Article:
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The book is in two parts: Part One includes a summary of the main sequence of events of Germany’s U-boat campaigns, from the first proposals to use submarines against merchant shipping (Handelskrieg) in October 1914, up to the commencement of unrestricted U-boat warfare in February 1917.
Accompanied by rarely seen images, Shape a Course for Fastnet presents the compelling, courageous and tragic maritime history of ships that were attacked in the South-Western Approaches during the 1914-1918 War. The meticulously researched and presented material adds immensely to our understanding of Ireland’s First World War history generally and, specifically, of its fascinating maritime history during that period.
SS AusoniaThe 8,133 gross ton Ausonia of Liverpool was sunk by a torpedo and shellfire from the German submarine U-62, commanded by Kapitänleutnant Ernst Hashagen, on 30th May 1918, about 588 miles W by S¾S (true) of the Fastnet Rock Lighthouse in approximate position...
SS Storstad The 6,028 gross ton Storstad of Khristiania (Oslo) was sunk by torpedo and gunfire from the German submarine U-62, commanded by Kapitänleutnant Ernst Hashagen, on 8th March 1917, approximately 84 miles west from the Fastnet Rock Lighthouse in position Lat...
SS Marina The best-known event involving lightkeepers on the Skelligs in the First World War was their participation in the rescue of two boatloads of survivors from the 5,204 gross ton Marina of Glasgow which was torpedoed and sunk by the German submarine U-55,...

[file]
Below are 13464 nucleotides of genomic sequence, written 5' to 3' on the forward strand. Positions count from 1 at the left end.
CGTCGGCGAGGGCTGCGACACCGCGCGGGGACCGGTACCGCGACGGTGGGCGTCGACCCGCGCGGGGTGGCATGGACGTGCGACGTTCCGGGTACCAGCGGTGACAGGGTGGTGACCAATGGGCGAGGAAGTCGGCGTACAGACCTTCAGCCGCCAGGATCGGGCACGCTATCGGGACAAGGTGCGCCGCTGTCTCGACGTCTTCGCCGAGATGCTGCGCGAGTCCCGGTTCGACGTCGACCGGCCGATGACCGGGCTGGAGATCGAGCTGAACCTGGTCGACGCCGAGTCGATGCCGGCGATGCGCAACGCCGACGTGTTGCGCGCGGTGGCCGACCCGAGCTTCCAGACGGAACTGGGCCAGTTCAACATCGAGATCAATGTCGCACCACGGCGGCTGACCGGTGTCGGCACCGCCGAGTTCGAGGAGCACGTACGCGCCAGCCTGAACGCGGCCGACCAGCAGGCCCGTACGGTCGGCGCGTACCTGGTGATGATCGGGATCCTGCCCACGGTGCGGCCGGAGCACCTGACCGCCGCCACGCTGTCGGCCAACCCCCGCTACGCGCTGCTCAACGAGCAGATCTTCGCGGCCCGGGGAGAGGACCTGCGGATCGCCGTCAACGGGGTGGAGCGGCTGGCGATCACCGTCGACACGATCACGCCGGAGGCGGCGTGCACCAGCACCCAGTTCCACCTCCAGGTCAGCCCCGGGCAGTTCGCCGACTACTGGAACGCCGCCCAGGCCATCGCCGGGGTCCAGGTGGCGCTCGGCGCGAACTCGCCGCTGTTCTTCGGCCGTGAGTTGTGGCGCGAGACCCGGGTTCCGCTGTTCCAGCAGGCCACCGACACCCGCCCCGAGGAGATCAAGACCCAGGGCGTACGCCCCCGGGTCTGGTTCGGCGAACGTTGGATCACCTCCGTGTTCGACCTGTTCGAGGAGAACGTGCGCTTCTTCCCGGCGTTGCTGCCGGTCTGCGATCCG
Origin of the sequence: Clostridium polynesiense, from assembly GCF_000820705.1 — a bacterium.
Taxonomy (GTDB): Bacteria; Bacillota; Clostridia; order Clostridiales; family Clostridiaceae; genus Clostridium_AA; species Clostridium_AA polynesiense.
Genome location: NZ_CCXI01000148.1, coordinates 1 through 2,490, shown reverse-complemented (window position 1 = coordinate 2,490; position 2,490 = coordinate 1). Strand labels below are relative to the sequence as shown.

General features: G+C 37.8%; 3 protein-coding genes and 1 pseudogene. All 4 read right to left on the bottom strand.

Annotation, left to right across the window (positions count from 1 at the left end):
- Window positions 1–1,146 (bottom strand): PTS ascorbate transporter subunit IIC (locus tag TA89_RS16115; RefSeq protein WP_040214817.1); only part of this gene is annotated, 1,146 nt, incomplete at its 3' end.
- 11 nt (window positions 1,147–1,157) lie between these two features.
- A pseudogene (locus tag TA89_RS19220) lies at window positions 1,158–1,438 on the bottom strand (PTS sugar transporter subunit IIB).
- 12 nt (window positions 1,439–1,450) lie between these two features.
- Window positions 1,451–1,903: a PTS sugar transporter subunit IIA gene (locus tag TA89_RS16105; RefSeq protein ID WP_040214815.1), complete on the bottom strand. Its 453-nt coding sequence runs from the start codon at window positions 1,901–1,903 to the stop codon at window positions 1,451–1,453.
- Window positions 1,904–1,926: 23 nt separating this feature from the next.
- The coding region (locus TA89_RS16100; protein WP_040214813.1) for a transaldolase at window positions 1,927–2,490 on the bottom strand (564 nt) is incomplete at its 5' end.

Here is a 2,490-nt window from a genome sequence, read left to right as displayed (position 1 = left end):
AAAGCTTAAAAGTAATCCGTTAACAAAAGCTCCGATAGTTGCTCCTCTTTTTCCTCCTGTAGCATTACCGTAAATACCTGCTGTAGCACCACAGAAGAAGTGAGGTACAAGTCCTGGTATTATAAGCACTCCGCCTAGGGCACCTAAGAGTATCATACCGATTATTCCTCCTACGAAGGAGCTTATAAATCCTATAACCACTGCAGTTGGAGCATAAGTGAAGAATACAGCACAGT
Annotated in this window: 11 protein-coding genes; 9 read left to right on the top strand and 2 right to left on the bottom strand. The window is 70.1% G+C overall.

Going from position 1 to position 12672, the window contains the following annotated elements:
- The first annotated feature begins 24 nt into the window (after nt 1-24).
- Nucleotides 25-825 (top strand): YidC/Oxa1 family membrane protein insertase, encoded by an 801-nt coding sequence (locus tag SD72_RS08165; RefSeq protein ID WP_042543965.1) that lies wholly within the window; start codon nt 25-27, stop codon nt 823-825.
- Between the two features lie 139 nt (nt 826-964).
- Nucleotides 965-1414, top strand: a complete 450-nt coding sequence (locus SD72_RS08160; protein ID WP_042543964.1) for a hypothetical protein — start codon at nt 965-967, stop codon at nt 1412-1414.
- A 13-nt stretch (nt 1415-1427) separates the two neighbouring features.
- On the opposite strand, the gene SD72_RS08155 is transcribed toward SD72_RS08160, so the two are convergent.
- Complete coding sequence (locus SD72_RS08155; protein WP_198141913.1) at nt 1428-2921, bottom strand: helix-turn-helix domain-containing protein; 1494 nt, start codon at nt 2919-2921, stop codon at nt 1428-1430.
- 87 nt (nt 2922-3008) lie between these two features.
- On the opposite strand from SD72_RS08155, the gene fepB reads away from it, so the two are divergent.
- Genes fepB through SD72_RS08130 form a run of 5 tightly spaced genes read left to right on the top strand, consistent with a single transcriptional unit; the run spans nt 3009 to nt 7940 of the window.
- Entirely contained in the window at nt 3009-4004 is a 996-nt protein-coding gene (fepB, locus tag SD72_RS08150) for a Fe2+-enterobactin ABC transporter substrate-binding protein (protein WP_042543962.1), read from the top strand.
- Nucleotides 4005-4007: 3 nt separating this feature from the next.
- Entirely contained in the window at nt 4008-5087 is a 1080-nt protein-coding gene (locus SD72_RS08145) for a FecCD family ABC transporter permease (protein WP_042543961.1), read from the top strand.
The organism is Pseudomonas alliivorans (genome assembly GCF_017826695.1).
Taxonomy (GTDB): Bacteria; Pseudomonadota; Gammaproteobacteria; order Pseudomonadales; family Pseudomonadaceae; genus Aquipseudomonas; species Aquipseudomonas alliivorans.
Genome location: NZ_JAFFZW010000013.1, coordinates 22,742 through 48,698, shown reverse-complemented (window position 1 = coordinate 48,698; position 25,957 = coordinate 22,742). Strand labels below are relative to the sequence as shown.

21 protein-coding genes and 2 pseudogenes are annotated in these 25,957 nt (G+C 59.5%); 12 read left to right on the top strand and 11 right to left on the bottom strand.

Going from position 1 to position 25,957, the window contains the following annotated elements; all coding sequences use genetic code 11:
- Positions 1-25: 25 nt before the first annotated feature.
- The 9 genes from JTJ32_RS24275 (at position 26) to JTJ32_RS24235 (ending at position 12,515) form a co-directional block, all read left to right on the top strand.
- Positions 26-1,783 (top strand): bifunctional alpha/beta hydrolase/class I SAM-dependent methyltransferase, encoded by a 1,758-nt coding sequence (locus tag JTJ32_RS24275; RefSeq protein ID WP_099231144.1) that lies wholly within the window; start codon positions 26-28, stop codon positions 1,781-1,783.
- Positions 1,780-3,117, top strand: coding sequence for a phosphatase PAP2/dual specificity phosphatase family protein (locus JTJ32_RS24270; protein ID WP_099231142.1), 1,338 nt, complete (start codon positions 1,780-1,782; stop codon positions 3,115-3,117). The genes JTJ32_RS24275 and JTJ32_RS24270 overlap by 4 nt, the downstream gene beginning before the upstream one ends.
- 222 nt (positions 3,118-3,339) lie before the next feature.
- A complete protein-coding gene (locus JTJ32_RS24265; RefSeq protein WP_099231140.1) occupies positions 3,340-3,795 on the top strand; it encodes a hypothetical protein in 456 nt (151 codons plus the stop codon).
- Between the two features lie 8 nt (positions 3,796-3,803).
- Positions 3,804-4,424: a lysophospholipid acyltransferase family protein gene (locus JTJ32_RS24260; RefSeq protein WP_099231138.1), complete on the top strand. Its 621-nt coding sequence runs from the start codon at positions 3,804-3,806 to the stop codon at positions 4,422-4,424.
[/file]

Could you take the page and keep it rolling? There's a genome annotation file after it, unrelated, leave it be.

About the Author, G.L. King
G.L. King worked for many years in the field of marine conservation. He is the grandson of a light keeper whose family were boat contractors to the Slyne Head Lighthouses off the coast of County Galway from the start of their construction in 1832. The contract remained in the same family without interruption for almost 150 years, which made it one of the longest-running contracts on the coast. His mother was descended from the Walls and Doolittles, two old seafaring families from Wicklow Town who went to sea under sail for most of the 19th century and the first decades of the 20th century, by which time the great
age of sail had almost come to an end in Europe. He lives in County Wexford in Ireland.